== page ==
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Hong Kong museums scene finally on the rise, as Central Police Station opens

Long-awaited Tai Kwun complex will give local artists a world-class exhibition space

Lawrence Weiner’s work in the prison yard, and the JC Contemporary gallery behind Tai Kwun Contemporary; photo by Kwan Sheung Chi

The long wait is over for Tai Kwun Centre for Heritage and Arts, the landmark venue in Hong Kong’s former Central Police Station compound, which partially opened on 29 May. The Jockey Club—the city’s biggest philanthropic organisation—and the Hong Kong government announced plans for the ambitious development, designed by Herzog & de Meuron, more than a decade ago, in October 2007. Construction began in late 2011 and has so far cost HK$3.8bn ($484m).

On 8 June, the centre’s visual art strand, Tai Kwun Contemporary, will open two exhibitions in the 1,500 sq. m galleries: Dismantling the Scaffold, an international group show organised by the curator Christina Li on behalf of the local non-profit Spring Workshop, and a project by the young Hong Kong artist Wing Po So, presented by the MFA programme of the Chinese University of Hong Kong (both until 15 August).

“Tai Kwun Contemporary is the missing piece in the puzzle,” says Tobias Berger, the centre’s head of arts. The Hong Kong art scene has expanded “mainly on the commercial side” in recent years, he says, citing the arrival of the Art Basel fair followed by outposts of major international galleries. “We have not seen the same growth in the non-profit scene,” Berger says, though this is set to change with Tai Kwun and the M+ museum of visual culture, another Herzog & de Meuron project, which is scheduled to open in late 2019.

“Hong Kong will become a great centre for contemporary art,” Berger predicts. As well as drawing the public, the new venues will benefit local artists, he says, by offering more and better opportunities to exhibit and to see exhibitions. Tai Kwun will be “the important link between the smaller non-profit scene and the rather established museums” in the city.

The new venue’s relationship with M+, where Berger served as curator of visual arts from 2011 to 2015, is complementary and “very friendly”, he says. As construction continues on the museum in the sprawling West Kowloon Cultural District, its M+ Matters talks series will pop up in Tai Kwun’s auditorium. In the future, Berger imagines the two institutions to be like London’s Serpentine Galleries and Tate Modern or the New Museum and MoMA PS1 in New York. With its smaller footprint and no permanent collection, Tai Kwun “can be more flexible and experimental”, he says.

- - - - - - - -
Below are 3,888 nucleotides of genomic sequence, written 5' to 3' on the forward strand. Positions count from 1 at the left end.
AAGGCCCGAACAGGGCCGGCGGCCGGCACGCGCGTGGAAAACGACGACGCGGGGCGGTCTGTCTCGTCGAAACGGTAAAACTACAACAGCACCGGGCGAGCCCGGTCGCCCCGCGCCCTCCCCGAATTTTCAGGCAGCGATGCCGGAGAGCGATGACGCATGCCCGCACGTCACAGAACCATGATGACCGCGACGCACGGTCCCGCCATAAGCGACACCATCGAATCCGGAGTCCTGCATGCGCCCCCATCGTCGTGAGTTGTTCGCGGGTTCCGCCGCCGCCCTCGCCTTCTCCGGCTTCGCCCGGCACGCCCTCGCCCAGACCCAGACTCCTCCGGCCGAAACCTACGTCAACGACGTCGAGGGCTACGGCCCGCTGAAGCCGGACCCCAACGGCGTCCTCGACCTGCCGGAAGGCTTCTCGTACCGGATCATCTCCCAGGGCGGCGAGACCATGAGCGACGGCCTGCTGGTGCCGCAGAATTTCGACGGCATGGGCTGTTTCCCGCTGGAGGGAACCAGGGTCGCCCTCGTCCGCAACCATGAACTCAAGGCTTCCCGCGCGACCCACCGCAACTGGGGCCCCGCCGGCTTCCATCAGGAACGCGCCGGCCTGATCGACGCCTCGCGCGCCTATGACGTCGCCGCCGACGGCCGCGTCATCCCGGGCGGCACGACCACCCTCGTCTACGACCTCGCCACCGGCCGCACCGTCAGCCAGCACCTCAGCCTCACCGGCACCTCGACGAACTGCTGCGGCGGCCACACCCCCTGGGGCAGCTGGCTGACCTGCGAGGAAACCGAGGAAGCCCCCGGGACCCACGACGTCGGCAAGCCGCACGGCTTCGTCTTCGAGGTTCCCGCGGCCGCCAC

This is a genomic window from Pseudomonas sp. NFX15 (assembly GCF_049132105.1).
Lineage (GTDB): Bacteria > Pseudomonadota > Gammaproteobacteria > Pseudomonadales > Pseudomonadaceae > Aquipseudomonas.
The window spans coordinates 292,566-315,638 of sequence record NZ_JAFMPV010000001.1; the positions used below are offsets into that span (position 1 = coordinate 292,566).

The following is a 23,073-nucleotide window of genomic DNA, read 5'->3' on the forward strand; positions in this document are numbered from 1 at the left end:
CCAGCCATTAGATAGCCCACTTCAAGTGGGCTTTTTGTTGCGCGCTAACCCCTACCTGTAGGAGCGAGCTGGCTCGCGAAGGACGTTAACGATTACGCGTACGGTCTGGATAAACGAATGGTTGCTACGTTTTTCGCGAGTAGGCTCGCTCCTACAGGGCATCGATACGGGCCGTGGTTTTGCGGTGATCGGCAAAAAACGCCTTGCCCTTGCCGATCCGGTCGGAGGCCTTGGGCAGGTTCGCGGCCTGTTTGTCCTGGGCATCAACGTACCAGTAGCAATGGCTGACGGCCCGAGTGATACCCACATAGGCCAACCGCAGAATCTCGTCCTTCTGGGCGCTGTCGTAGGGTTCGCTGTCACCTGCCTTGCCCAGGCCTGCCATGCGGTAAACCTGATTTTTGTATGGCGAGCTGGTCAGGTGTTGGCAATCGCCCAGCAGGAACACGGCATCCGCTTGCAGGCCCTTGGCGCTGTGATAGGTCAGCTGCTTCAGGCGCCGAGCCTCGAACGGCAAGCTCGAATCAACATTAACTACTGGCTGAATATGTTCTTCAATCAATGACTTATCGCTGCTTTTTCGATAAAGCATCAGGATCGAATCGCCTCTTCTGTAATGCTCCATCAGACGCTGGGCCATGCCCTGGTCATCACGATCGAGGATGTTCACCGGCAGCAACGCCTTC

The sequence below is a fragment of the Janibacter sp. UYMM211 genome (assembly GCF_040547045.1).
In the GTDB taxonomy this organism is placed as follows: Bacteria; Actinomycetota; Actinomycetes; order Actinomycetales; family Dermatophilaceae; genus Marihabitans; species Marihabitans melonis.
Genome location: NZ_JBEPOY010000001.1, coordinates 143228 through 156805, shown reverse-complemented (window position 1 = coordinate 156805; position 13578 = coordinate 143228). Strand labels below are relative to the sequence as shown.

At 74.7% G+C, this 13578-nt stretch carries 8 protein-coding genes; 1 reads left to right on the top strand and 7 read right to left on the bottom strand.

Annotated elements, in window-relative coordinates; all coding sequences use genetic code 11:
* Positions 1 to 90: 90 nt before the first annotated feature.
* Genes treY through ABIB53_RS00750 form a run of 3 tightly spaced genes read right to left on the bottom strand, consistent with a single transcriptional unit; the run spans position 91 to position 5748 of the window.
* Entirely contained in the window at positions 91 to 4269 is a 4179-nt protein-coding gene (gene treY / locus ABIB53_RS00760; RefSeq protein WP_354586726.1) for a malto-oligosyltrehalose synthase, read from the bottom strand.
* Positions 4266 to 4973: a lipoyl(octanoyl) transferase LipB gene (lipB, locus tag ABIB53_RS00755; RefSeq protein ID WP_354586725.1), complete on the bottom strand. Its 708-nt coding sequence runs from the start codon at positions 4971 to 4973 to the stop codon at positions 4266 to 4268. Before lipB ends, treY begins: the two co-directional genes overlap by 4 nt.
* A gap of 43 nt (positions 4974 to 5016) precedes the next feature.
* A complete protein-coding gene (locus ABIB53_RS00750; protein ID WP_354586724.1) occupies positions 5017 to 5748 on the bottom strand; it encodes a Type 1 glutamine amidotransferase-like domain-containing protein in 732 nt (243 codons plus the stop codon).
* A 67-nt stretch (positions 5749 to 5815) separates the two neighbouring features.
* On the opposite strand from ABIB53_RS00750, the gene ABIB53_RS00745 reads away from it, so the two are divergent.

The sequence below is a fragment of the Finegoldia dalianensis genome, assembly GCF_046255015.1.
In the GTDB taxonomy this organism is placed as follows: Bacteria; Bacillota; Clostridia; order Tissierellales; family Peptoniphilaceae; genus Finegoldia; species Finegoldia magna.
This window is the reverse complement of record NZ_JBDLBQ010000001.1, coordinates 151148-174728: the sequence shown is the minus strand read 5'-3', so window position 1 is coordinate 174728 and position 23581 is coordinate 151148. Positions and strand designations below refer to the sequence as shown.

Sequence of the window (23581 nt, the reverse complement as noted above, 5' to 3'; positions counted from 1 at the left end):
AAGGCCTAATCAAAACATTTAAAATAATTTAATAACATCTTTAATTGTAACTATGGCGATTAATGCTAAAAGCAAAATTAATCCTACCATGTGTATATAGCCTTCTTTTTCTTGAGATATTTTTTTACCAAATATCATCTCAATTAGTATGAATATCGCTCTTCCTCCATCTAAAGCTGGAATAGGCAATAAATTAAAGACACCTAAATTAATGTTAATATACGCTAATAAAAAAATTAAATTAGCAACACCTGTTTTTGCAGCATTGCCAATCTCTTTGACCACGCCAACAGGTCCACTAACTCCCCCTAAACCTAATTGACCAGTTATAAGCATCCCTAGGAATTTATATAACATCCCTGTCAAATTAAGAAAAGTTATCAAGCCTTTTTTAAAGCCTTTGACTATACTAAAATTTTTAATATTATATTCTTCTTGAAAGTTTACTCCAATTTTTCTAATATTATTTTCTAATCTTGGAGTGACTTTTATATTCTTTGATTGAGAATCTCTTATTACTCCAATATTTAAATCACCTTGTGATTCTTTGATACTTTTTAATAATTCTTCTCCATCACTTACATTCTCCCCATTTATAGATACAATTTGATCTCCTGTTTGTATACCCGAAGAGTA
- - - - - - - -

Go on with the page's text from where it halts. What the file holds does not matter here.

The full police station compound, overseen by Timothy Calnin, a former manager of the Sydney Opera House and the Hong Kong Philharmonic Orchestra, encompasses a 200-seat performing arts centre, an outdoor theatre, restaurants and “many public spaces that we can use for public art”, Berger says. Lawrence Weiner, Izumi Kato, Gaylord Chan and Nadim Abbas have all created installations for the prison yard and there will eventually be an artist residency programme.

Tai Kwun plans to stage six to eight exhibitions a year. The first two “are a good forecast of what we are doing,” Berger says. Dismantling the Scaffold mixes big international names such as Marina Abramovic and Superflex with “many Hong Kong artists, of all ages”. Wing Po So, meanwhile, is getting her first major solo show. “Tai Kwun Contemporary is a Hong Kong institution, so we will emphasise Hong Kong artists and focus from there on the Pearl River Delta and East Asia,” Berger says. The programme is heavy on new commissions, “which I always thought should be the main focus of institutions like us”, he says.

Curatorial collaboration, locally and internationally, will be another Tai Kwun trademark. However, Berger stresses that “each exhibition is tailor-made for the Hong Kong context—we will not become a pit stop for travelling exhibitions”.

Old made new

As well as a home for contemporary art, Tai Kwun is a heritage site, with three of its 16 original colonial buildings declared historic monuments (the former Central Police Station, Central Magistracy and Victoria Prison). After the Central Police Station was fully decommissioned in 2006, the Hong Kong Jockey Club appointed Herzog & de Meuron to revitalise the 13,600 sq. m compound and add two new buildings: the JC Contemporary exhibition space and JC Cube performing arts theatre. Tai Kwun’s planned opening in late 2016 was postponed after a wall collapsed in the Married Inspectors’ Quarters that May. The building will now be unveiled in the third phase of Tai Kwun’s staggered opening, though no date is confirmed.